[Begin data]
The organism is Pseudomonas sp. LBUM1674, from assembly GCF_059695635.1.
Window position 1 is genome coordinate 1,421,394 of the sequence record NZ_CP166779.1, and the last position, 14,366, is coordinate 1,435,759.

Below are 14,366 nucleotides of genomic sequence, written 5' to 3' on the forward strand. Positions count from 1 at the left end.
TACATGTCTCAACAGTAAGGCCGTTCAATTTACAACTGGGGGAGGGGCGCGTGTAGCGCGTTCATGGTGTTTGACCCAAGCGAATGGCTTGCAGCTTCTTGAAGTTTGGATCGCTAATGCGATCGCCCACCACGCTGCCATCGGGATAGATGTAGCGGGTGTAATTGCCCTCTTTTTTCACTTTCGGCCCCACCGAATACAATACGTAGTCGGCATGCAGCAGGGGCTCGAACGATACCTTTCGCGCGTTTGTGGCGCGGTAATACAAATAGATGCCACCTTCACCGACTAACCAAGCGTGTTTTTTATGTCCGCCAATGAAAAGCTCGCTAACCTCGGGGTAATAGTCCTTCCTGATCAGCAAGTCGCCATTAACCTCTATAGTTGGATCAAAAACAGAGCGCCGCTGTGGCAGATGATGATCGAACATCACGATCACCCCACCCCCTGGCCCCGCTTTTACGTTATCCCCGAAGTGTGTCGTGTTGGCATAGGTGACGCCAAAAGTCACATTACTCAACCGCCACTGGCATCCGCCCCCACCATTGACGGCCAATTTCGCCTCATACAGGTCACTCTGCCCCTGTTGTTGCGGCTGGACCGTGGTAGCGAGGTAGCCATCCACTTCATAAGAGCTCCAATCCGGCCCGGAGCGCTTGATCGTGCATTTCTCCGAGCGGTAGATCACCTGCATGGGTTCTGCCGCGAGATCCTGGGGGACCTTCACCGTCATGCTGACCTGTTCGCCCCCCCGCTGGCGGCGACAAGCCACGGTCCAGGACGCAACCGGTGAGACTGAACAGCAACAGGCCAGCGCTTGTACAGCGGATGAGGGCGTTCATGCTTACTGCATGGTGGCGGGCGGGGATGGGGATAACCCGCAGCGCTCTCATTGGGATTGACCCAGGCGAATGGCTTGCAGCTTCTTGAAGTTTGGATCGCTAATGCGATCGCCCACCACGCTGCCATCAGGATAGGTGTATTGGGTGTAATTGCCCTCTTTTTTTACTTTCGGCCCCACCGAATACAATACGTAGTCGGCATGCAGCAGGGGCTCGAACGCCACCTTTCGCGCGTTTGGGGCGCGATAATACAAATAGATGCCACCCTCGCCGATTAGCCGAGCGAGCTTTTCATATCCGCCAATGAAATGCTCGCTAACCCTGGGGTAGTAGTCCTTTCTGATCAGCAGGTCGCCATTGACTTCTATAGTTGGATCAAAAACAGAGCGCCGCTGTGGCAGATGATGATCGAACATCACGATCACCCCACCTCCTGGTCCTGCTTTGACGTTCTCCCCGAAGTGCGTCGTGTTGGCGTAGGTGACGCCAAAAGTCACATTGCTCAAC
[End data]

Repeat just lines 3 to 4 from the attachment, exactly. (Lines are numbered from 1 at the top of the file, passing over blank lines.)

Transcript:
Below are 14,366 nucleotides of genomic sequence, written 5' to 3' on the forward strand. Positions count from 1 at the left end.
TACATGTCTCAACAGTAAGGCCGTTCAATTTACAACTGGGGGAGGGGCGCGTGTAGCGCGTTCATGGTGTTTGACCCAAGCGAATGGCTTGCAGCTTCTTGAAGTTTGGATCGCTAATGCGATCGCCCACCACGCTGCCATCGGGATAGATGTAGCGGGTGTAATTGCCCTCTTTTTTCACTTTCGGCCCCACCGAATACAATACGTAGTCGGCATGCAGCAGGGGCTCGAACGATACCTTTCGCGCGTTTGTGGCGCGGTAATACAAATAGATGCCACCTTCACCGACTAACCAAGCGTGTTTTTTATGTCCGCCAATGAAAAGCTCGCTAACCTCGGGGTAATAGTCCTTCCTGATCAGCAAGTCGCCATTAACCTCTATAGTTGGATCAAAAACAGAGCGCCGCTGTGGCAGATGATGATCGAACATCACGATCACCCCACCCCCTGGCCCCGCTTTTACGTTATCCCCGAAGTGTGTCGTGTTGGCATAGGTGACGCCAAAAGTCACATTACTCAACCGCCACTGGCATCCGCCCCCACCATTGACGGCCAATTTCGCCTCATACAGGTCACTCTGCCCCTGTTGTTGCGGCTGGACCGTGGTAGCGAGGTAGCCATCCACTTCATAAGAGCTCCAATCCGGCCCGGAGCGCTTGATCGTGCATTTCTCCGAGCGGTAGATCACCTGCATGGGTTCTGCCGCGAGATCCTGGGGGACCTTCACCGTCATGCTGACCTGTTCGCCCCCCCGCTGGCGGCGACAAGCCACGGTCCAGGACGCAACCGGTGAGACTGAACAGCAACAGGCCAGCGCTTGTACAGCGGATGAGGGCGTTCATGCTTACTGCATGGTGGCGGGCGGGGATGGGGATAACCCGCAGCGCTCTCATTGGGATTGACCCAGGCGAATGGCTTGCAGCTTCTTGAAGTTTGGATCGCTAATGCGATCGCCCACCACGCTGCCATCAGGATAGGTGTATTGGGTGTAATTGCCCTCTTTTTTTACTTTCGGCCCCACCGAATACAATACGTAGTCGGCATGCAGCAGGGGCTCGAACGCCACCTTTCGCGCGTTTGGGGCGCGATAATACAAATAGATGCCACCCTCGCCGATTAGCCGAGCGAGCTTTTCATATCCGCCAATGAAATGCTCGCTAACCCTGGGGTAGTAGTCCTTTCTGATCAGCAGGTCGCCATTGACTTCTATAGTTGGATCAAAAACAGAGCGCCGCTGTGGCAGATGATGATCGAACATCACGATCACCCCACCTCCTGGTCCTGCTTTGACGTTCTCCCCGAAGTGCGTCGTGTTGGCGTAGGTGACGCCAAAAGTCACATTGCTCAAC